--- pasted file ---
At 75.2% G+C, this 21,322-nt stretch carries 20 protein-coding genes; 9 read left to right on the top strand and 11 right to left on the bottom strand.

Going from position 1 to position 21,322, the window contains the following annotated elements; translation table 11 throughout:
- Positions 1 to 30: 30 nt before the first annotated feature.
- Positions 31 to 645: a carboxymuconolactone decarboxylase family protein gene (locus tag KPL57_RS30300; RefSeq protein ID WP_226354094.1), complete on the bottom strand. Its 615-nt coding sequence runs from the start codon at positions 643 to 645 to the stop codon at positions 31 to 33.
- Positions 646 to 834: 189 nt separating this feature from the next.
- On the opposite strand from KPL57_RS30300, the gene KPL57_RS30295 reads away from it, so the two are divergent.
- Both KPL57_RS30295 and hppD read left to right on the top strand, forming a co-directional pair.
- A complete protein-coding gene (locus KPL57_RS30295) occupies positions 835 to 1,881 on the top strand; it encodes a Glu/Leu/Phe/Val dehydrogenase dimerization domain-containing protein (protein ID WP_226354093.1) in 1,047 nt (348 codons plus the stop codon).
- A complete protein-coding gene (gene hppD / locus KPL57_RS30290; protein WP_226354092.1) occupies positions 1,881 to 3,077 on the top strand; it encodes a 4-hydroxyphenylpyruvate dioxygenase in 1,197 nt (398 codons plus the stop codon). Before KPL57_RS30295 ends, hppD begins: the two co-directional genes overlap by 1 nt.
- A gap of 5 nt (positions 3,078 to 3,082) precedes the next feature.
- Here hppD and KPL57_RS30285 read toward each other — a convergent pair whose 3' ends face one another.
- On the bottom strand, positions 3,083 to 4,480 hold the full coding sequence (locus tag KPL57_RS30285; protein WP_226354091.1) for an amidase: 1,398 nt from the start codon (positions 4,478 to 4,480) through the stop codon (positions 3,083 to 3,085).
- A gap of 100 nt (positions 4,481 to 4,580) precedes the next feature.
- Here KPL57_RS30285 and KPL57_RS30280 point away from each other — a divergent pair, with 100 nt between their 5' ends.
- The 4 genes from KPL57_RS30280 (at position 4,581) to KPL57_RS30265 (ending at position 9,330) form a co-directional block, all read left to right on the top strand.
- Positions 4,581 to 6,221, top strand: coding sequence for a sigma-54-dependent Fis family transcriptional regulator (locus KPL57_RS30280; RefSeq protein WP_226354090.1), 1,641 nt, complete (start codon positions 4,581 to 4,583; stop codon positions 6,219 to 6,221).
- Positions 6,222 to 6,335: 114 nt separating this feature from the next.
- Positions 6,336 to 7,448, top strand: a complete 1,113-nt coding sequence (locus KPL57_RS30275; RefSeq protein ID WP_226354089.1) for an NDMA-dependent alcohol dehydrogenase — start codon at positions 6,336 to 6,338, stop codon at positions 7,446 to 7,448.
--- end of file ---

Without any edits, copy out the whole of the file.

At 75.2% G+C, this 21,322-nt stretch carries 20 protein-coding genes; 9 read left to right on the top strand and 11 right to left on the bottom strand.

Going from position 1 to position 21,322, the window contains the following annotated elements; translation table 11 throughout:
- Positions 1 to 30: 30 nt before the first annotated feature.
- Positions 31 to 645: a carboxymuconolactone decarboxylase family protein gene (locus tag KPL57_RS30300; RefSeq protein ID WP_226354094.1), complete on the bottom strand. Its 615-nt coding sequence runs from the start codon at positions 643 to 645 to the stop codon at positions 31 to 33.
- Positions 646 to 834: 189 nt separating this feature from the next.
- On the opposite strand from KPL57_RS30300, the gene KPL57_RS30295 reads away from it, so the two are divergent.
- Both KPL57_RS30295 and hppD read left to right on the top strand, forming a co-directional pair.
- A complete protein-coding gene (locus KPL57_RS30295) occupies positions 835 to 1,881 on the top strand; it encodes a Glu/Leu/Phe/Val dehydrogenase dimerization domain-containing protein (protein ID WP_226354093.1) in 1,047 nt (348 codons plus the stop codon).
- A complete protein-coding gene (gene hppD / locus KPL57_RS30290; protein WP_226354092.1) occupies positions 1,881 to 3,077 on the top strand; it encodes a 4-hydroxyphenylpyruvate dioxygenase in 1,197 nt (398 codons plus the stop codon). Before KPL57_RS30295 ends, hppD begins: the two co-directional genes overlap by 1 nt.
- A gap of 5 nt (positions 3,078 to 3,082) precedes the next feature.
- Here hppD and KPL57_RS30285 read toward each other — a convergent pair whose 3' ends face one another.
- On the bottom strand, positions 3,083 to 4,480 hold the full coding sequence (locus tag KPL57_RS30285; protein WP_226354091.1) for an amidase: 1,398 nt from the start codon (positions 4,478 to 4,480) through the stop codon (positions 3,083 to 3,085).
- A gap of 100 nt (positions 4,481 to 4,580) precedes the next feature.
- Here KPL57_RS30285 and KPL57_RS30280 point away from each other — a divergent pair, with 100 nt between their 5' ends.
- The 4 genes from KPL57_RS30280 (at position 4,581) to KPL57_RS30265 (ending at position 9,330) form a co-directional block, all read left to right on the top strand.
- Positions 4,581 to 6,221, top strand: coding sequence for a sigma-54-dependent Fis family transcriptional regulator (locus KPL57_RS30280; RefSeq protein WP_226354090.1), 1,641 nt, complete (start codon positions 4,581 to 4,583; stop codon positions 6,219 to 6,221).
- Positions 6,222 to 6,335: 114 nt separating this feature from the next.
- Positions 6,336 to 7,448, top strand: a complete 1,113-nt coding sequence (locus KPL57_RS30275; RefSeq protein ID WP_226354089.1) for an NDMA-dependent alcohol dehydrogenase — start codon at positions 6,336 to 6,338, stop codon at positions 7,446 to 7,448.